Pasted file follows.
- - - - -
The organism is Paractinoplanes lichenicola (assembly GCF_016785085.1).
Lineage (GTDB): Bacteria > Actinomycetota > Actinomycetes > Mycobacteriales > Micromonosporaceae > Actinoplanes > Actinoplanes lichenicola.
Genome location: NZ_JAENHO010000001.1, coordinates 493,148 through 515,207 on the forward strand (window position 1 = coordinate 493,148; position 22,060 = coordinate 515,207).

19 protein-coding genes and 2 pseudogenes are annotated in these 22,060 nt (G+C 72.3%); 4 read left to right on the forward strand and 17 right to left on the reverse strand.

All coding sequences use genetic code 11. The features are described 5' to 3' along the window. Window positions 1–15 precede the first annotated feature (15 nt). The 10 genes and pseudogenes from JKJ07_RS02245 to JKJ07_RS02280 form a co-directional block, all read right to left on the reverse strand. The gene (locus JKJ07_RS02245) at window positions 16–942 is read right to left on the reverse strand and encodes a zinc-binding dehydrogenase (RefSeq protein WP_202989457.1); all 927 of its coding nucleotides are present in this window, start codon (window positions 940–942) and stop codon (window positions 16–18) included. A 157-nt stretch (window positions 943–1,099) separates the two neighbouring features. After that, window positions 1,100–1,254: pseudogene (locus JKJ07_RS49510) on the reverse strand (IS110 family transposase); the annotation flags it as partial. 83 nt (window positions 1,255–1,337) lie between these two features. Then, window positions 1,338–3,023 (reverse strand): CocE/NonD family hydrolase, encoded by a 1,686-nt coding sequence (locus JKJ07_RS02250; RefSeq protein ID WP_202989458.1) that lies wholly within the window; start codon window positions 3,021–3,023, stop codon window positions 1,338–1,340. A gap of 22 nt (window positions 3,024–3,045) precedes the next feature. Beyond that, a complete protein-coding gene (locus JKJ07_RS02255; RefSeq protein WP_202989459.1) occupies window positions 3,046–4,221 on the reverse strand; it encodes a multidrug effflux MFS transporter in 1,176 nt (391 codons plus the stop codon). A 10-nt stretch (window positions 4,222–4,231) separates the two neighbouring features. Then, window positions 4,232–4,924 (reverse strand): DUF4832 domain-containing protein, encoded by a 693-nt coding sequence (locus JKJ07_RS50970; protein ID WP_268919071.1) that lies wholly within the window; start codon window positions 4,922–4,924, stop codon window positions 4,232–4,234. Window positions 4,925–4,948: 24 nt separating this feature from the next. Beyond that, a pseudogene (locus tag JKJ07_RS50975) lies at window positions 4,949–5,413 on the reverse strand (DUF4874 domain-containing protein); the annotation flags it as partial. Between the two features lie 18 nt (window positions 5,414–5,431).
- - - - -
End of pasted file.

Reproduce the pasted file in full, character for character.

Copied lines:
The organism is Paractinoplanes lichenicola (assembly GCF_016785085.1).
Lineage (GTDB): Bacteria > Actinomycetota > Actinomycetes > Mycobacteriales > Micromonosporaceae > Actinoplanes > Actinoplanes lichenicola.
Genome location: NZ_JAENHO010000001.1, coordinates 493,148 through 515,207 on the forward strand (window position 1 = coordinate 493,148; position 22,060 = coordinate 515,207).

19 protein-coding genes and 2 pseudogenes are annotated in these 22,060 nt (G+C 72.3%); 4 read left to right on the forward strand and 17 right to left on the reverse strand.

All coding sequences use genetic code 11. The features are described 5' to 3' along the window. Window positions 1–15 precede the first annotated feature (15 nt). The 10 genes and pseudogenes from JKJ07_RS02245 to JKJ07_RS02280 form a co-directional block, all read right to left on the reverse strand. The gene (locus JKJ07_RS02245) at window positions 16–942 is read right to left on the reverse strand and encodes a zinc-binding dehydrogenase (RefSeq protein WP_202989457.1); all 927 of its coding nucleotides are present in this window, start codon (window positions 940–942) and stop codon (window positions 16–18) included. A 157-nt stretch (window positions 943–1,099) separates the two neighbouring features. After that, window positions 1,100–1,254: pseudogene (locus JKJ07_RS49510) on the reverse strand (IS110 family transposase); the annotation flags it as partial. 83 nt (window positions 1,255–1,337) lie between these two features. Then, window positions 1,338–3,023 (reverse strand): CocE/NonD family hydrolase, encoded by a 1,686-nt coding sequence (locus JKJ07_RS02250; RefSeq protein ID WP_202989458.1) that lies wholly within the window; start codon window positions 3,021–3,023, stop codon window positions 1,338–1,340. A gap of 22 nt (window positions 3,024–3,045) precedes the next feature. Beyond that, a complete protein-coding gene (locus JKJ07_RS02255; RefSeq protein WP_202989459.1) occupies window positions 3,046–4,221 on the reverse strand; it encodes a multidrug effflux MFS transporter in 1,176 nt (391 codons plus the stop codon). A 10-nt stretch (window positions 4,222–4,231) separates the two neighbouring features. Then, window positions 4,232–4,924 (reverse strand): DUF4832 domain-containing protein, encoded by a 693-nt coding sequence (locus JKJ07_RS50970; protein ID WP_268919071.1) that lies wholly within the window; start codon window positions 4,922–4,924, stop codon window positions 4,232–4,234. Window positions 4,925–4,948: 24 nt separating this feature from the next. Beyond that, a pseudogene (locus tag JKJ07_RS50975) lies at window positions 4,949–5,413 on the reverse strand (DUF4874 domain-containing protein); the annotation flags it as partial. Between the two features lie 18 nt (window positions 5,414–5,431).